Chicago White Sox

MLB Trade Speculation: Will Gavin Floyd Remain in Chicago White Sox Rotation?

Gavin Floyd is still penciled into the White Sox rotation in 2012. Would the right offer alter his future with the club?
Gavin Floyd is still penciled into the White Sox rotation in 2012. Would the right offer alter his future with the club?Tasos Katopodis/Getty Images
Jon FromiSenior Analyst IJanuary 9, 2012

The Chicago White Sox have seen a number of players depart through free agency or trade so far this offseason. Is Gavin Floyd the next player to go?

Two big transactions have affected the White Sox starting rotation this winter. Mark Buehrle was not resigned, allowing him to join Ozzie Guillen in a Miami Marlins uniform. Chicago then signed John Danks to a five-year contract.

Is Floyd, whose contract is set to expire after the 2012 season unless the team picks up his option, destined to be traded to shave another $7 million off the books? Or, has GM Kenny Williams decided that retaining Floyd is the wiser path?

Since becoming a regular member of the Chicago rotation in 2008, Floyd has had double-digit victories in each of his four full seasons in the bigs. He has posted sub-.500 records both in 2010 and 2011, but has been a dependable middle of the rotation arm.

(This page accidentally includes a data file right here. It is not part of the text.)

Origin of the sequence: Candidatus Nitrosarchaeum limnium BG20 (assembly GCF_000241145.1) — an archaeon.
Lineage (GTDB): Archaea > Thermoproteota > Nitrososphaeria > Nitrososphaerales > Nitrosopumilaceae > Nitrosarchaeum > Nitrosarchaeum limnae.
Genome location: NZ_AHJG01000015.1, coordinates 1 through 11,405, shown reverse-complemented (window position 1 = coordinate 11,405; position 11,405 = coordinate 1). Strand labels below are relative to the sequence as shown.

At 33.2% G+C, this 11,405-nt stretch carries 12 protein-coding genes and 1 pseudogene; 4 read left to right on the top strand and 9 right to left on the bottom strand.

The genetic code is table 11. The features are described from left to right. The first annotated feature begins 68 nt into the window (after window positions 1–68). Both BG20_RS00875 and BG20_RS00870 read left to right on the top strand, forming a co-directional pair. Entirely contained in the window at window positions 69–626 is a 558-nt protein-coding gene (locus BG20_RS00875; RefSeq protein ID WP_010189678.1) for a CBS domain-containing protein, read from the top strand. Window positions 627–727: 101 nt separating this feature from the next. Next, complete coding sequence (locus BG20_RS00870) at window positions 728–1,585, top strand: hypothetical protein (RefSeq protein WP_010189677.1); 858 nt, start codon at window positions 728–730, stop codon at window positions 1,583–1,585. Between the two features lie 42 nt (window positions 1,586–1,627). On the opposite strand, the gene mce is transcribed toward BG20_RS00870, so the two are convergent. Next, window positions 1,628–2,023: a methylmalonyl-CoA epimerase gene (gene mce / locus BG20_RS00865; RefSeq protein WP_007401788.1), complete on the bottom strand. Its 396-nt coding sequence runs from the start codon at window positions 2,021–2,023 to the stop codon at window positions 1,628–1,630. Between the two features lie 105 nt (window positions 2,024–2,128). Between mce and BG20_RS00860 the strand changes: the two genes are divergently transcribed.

The stuff that Floyd used to post a 17-8 record in 2008 is still apparent. However, as he approaches his 29th birthday this month, there are doubts that Floyd will ever put it all together and become the ace of Chicago's staff.

At $2.5 million in 2010, Floyd was a bargain. His 12-13 record last season cost the White Sox that $5 million. How much higher will his salary climb before Williams starts looking for better value?

Floyd is set to earn $7 million in 2012. The White Sox have a $9.5 option for 2013. Williams will have to weigh his options.

Right now, Floyd, John Danks, Jake Peavy, Phil Humber, and Chris Sale appear to be the five Chicago starters. Peavy's contract expires at season's end and it's almost a given Williams declines the $21 million option.

Once Peavy's salary comes off the payroll, Floyd's option becomes a manageable expense. It is for this reason that Williams may decide to hang on to Floyd. After all, Floyd pitched nearly 200 innings despite the White Sox being on a six-man rotation for much of the season.

On the other hand, all it takes is the right asking price for Williams to change his stance.

Right now, Chicago is moving salary with the hopes of remaining competitive. Williams is likely to field offers throughout the offseason, but keeping Floyd in the fold gives them the opportunity to do just that.

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